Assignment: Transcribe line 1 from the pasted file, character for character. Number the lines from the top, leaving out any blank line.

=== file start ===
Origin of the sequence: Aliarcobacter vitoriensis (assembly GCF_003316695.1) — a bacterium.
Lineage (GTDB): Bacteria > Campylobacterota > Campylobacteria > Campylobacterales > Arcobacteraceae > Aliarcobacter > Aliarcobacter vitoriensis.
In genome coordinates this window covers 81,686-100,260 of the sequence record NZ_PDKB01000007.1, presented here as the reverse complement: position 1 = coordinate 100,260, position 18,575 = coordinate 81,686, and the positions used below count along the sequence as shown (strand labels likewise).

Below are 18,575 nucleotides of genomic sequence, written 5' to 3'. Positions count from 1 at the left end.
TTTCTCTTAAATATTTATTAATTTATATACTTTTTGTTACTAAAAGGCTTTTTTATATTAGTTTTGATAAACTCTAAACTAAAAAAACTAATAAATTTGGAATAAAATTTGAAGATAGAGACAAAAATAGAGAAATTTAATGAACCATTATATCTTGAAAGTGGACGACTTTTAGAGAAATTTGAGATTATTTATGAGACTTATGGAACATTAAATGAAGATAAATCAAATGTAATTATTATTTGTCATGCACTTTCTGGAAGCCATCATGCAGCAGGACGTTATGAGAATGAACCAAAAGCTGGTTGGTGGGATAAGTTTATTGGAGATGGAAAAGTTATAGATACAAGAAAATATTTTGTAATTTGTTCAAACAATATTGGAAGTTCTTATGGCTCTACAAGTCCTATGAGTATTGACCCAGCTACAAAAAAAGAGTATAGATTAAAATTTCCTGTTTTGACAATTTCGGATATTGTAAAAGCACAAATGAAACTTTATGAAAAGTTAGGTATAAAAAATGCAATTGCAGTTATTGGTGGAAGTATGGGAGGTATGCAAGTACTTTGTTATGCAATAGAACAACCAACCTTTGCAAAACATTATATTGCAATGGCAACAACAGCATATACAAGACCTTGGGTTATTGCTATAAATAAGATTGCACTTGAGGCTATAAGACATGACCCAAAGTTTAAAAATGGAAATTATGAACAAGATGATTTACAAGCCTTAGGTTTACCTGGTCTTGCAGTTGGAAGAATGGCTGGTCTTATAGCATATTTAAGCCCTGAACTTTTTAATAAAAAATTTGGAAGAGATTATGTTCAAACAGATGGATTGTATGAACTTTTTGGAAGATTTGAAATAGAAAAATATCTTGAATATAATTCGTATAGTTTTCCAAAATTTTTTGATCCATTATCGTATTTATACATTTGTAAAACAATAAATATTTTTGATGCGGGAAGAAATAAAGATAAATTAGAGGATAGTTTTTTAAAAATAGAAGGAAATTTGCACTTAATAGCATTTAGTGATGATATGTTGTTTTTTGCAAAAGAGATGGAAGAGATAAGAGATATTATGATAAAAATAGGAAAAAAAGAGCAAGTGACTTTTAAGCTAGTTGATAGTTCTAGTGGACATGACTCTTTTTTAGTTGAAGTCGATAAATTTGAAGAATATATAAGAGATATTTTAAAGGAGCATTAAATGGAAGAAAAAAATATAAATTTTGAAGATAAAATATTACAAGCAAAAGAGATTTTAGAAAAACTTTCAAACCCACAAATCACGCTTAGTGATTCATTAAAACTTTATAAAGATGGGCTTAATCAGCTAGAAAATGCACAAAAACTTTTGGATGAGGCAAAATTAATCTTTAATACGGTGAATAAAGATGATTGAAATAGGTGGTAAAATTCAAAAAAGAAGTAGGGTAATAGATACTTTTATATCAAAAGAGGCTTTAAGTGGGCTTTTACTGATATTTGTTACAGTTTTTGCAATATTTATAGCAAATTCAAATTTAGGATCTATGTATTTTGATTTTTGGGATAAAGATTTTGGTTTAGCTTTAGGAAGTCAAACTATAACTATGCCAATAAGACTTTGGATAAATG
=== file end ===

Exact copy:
Origin of the sequence: Aliarcobacter vitoriensis (assembly GCF_003316695.1) — a bacterium.